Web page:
Easter: the story of death

It feels slightly ironic to wish everyone a happy Easter after entitling this blog post ‘the story of death’ but nevertheless – Happy Easter!

As most of you know, I’m a woman of faith. I accepted Jesus as the son of God; my saviour who died for my sins and I live everyday of my life grateful for who He is and for His grace. But I don’t want this post to be just another revised tale of the death and resurrection of Christ – we all know that story and if you don’t, the book of John will tell it better than I can. Today I want to focus onto something we don’t. Something someone said a long time ago that struck me like lightening to the concrete. The importance of Easter is also death. Jesus was born to teach, to demonstrate and to make disciples – all true. But most importantly, He was born to die. God created Him for the sole purpose of human sacrifice.

And I think a lot of the time, we forget that Jesus was human. He felt fear just like the rest of us. In Matthew 26:39 Jesus asks His Father “if it is possible, may this cup pass from me.” The cup He refers to is the suffering He knows He is about to endure. He was afraid to undergo what was to come, so much so that he pleads this prayer a whole THREE TIMES before His crucifixion.

“But how can this be?” I hear you ask. “The spirit of fear is not of God.”

Yes, Jesus was fully God but He was also fully flesh. The human of Him was in constant battle with the God of Him. He says in Matthew 26:41 “the spirit is willing but the flesh is weak.” And so He killed his flesh. Figuratively and literally.

When Jesus dies on the cross, two things happen. 1) His flesh is killed, and he calls us to do the same to ours.

You think Jesus would have died if He hadn’t agreed to it? They tried it several times before the actual death and each time He said it was not His time and vanished. How arrogant of man to think he could kill the son of God. They didn’t kill Jesus, He gave Himself away to be killed. In doing so, He killed his flesh. And as followers of Him, that’s what we must do because that flesh of ours? If we don’t kill it, it’s gonna kill us.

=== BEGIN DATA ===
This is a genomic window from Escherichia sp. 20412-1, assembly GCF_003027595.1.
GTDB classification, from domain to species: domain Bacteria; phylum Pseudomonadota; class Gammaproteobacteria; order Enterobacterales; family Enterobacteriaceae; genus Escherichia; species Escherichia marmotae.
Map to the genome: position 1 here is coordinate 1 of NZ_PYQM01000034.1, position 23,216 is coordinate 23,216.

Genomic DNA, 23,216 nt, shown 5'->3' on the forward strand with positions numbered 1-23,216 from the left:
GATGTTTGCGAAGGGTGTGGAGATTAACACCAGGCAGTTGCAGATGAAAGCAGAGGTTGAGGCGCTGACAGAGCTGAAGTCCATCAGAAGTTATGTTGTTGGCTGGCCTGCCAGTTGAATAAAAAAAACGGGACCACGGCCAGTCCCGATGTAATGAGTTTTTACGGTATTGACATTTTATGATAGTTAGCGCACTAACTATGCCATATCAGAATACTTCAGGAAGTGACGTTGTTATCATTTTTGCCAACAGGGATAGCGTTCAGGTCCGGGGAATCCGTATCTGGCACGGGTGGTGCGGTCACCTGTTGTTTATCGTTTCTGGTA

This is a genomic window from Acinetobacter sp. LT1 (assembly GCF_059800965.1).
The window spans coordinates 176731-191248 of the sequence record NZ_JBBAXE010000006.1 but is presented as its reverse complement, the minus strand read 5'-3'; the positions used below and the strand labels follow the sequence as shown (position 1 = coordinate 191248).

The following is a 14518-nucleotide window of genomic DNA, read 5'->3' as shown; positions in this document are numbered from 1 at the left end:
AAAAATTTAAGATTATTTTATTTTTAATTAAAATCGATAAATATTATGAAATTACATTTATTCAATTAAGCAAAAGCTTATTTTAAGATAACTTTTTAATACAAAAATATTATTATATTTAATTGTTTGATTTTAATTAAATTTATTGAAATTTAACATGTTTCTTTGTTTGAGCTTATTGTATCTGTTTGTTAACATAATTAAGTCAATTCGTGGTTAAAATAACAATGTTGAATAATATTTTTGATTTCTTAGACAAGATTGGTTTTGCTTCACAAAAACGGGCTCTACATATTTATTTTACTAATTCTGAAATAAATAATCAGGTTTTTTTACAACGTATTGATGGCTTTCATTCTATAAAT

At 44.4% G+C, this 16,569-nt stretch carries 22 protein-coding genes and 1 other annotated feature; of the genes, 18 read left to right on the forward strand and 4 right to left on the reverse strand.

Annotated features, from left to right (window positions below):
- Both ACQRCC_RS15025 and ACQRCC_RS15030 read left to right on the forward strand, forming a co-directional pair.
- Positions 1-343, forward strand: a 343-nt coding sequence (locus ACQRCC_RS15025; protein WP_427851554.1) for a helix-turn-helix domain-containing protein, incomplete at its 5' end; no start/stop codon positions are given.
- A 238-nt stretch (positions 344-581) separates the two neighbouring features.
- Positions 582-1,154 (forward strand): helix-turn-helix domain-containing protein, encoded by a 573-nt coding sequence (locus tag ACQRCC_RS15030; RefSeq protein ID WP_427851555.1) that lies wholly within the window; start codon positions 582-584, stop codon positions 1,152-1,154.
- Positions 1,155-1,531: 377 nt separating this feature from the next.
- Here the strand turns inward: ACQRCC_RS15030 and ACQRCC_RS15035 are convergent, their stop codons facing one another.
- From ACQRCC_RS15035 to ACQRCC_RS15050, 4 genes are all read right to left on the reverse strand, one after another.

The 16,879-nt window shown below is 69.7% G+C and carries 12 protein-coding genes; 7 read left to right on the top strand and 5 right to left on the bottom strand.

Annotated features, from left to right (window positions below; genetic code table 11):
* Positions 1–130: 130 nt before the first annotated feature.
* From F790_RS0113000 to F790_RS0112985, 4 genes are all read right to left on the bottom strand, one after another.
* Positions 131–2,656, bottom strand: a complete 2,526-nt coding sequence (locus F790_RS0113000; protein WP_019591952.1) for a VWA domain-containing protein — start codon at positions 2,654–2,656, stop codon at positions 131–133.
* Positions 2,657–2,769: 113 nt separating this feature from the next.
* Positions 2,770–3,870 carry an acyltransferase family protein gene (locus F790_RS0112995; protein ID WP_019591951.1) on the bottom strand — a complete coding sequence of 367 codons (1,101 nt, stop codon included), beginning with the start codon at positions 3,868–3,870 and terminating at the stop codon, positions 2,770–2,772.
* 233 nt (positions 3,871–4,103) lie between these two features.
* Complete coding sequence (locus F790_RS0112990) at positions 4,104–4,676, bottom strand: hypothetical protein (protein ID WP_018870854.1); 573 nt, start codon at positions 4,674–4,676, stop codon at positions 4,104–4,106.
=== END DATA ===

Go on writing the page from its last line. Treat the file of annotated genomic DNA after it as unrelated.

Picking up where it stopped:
The second thing that happens is our sin is killed. I feel like we all know this but it isn’t often explained how this happens. How does the death of one man equate to the erasing of all our sins? I mean, that’s the story we were all taught but where’s the logic behind it?

It’s anything but simple, I’ll keep it real. But I’ll try and break it down. When someone dies, everything their soul carries dies with them. Their pain, their generational curses – everything. So what God did is He held Jesus accountable for every single one of our sins past, present and future. That’s why He cries “Eli Eli lama sabachthani?” which is, “My God, my God,why have you forsaken me?” in Hebrew. The presence of the Holy Spirit does not dwell in places of sin so when He cries this it’s because the Holy Spirit really deserted Him. He was so filled with sin, our sin, that He could no longer feel the comfort of the Holy Spirit. See, God removed all the sin from us, placed it on Jesus, and when Jesus was killed, all our sin went to the same grave. So when I say the story of Easter is also the story of death, I mean that. It’s the death of our sins, our spiritual strongholds, our chains, our curses – anything and everything that hinders our relationship with God.

And from there stems life.

And so when I say ‘live in peace’, it’s more than just a trendy sign off that I trademarked so that I might be respected as a brand. I’m saying live in peace because all of your sins died with the son of God and you’re free from all condemnation. And if that doesn’t sound like peace to you, I don’t know what does.

Happy Easter and Live in Peace,

Kyra-Ann ईबी

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